upward and inward with little pressure upon contact with the neck of the wearer when the head is forcibly tilted backward.

3 Claims, 6 Drawing Figures ma "e um V11 eD. nP aa RR 014 134 Swycrs............... 763 Schneider ct al.. 863 Rickard.............. 763 744 TMENTED SHEETIUFZ PATENTEU APR 1 I975 gigs CERVIX GUARD FOR PROTECTIVE HEADGEAR There is a need for protection of the cervix or nape of wearers of protective headgear such as for hockey. This area is very vulnerable to inadvertent blows from hockey sticks and therefore must be protected. However, severe injury to the cervix can result when the head of a wearer who is wearing a helmet with a low posterior, is forcibly tilted backward so that the back of the rigid outer shell of the headgear contacts the neck. A further backward tilting of the helmet can cause a cervical dislocation. Attempts to solve this problem are as disclosed in U.S. Pat. Nos. 3,230,544 and 3,323,134. The modified protective headgear constructions shown in these patents generally comprise rigid shells provided with generally shape conforming panels overlying the rear portion and designed to move back and upward upon contact with the neck of the wearer. They also employ straps inside the helmets to restrain the panels in the normal down positions and require undue pressure on the neck to forcibly cause the panels to move backward and upward with an increase in pressure on the neck as the panels move further backward and upward. Since this additional pressure is applied through the neck, the neck will still be subjected to relatively large, possibly injurious forces.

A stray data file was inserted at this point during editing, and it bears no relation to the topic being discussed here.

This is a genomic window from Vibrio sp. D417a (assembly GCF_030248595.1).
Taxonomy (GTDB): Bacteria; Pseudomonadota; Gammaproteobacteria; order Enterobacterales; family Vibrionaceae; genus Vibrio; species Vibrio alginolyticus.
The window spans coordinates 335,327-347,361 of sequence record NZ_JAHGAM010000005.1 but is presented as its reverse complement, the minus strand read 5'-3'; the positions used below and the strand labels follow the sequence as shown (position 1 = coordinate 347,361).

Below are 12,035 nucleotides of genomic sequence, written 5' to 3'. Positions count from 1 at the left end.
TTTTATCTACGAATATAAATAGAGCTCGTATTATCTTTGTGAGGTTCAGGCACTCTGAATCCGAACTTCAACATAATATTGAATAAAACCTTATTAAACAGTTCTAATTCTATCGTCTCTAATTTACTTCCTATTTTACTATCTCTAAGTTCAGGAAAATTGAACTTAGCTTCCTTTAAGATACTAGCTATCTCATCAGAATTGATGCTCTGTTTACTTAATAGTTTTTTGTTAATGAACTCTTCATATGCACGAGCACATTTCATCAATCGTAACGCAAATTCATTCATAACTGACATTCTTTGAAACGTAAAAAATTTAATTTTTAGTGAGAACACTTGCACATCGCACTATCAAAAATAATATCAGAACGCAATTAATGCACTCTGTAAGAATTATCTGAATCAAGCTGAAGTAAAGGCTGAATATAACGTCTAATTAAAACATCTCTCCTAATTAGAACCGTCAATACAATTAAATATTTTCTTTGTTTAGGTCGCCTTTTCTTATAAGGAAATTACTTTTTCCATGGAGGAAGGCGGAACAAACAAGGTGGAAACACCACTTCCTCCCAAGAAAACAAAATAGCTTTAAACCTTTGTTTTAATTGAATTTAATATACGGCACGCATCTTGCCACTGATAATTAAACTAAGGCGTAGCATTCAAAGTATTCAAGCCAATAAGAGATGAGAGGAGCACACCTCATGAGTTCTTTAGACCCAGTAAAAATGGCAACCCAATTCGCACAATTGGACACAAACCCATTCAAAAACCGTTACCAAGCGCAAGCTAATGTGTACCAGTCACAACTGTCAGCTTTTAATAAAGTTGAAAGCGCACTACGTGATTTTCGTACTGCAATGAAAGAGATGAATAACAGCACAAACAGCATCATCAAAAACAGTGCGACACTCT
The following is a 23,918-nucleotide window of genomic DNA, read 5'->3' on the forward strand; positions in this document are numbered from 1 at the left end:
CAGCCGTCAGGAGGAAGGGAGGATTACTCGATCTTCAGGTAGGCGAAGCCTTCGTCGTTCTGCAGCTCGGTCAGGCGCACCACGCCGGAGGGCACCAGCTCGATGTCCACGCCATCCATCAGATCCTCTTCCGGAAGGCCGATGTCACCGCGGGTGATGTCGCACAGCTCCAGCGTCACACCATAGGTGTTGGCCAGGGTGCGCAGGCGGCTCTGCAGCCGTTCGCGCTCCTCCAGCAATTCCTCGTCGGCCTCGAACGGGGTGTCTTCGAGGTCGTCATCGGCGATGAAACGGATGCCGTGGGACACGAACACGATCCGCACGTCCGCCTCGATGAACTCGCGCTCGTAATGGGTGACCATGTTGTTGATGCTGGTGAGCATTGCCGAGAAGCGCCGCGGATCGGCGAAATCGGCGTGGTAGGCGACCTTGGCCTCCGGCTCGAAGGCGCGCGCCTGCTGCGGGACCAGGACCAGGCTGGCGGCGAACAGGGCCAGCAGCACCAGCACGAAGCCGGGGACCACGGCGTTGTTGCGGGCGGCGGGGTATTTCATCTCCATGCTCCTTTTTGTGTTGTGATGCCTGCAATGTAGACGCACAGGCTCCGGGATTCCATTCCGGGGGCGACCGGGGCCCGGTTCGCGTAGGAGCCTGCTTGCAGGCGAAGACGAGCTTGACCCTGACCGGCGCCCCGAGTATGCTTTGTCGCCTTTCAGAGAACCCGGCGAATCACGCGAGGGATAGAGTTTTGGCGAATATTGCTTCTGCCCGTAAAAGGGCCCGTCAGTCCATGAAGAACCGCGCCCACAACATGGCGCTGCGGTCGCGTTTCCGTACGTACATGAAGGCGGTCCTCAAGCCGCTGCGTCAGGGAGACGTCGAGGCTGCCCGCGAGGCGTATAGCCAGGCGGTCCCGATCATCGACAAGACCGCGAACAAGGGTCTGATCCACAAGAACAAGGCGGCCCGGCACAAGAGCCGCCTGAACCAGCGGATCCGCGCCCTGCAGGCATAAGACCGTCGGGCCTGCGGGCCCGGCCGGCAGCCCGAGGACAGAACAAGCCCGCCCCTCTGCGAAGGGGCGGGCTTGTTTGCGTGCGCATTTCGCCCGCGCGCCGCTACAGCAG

The primary object of this invention, therefore, is to provide in a protective headgear an improved pivoting cervix guard whereby a minimal force on the neck is required for moving it from a normal protective position.

This invention provides an improved cervix guard for protective headgear in which the guard is protectively padded and pivotally mounted so that only a minimal force is required to move the guard from its lower proctective position to an upper position telescoped into the headgear.

The present invention is further described in detail in the accompanying drawings in which: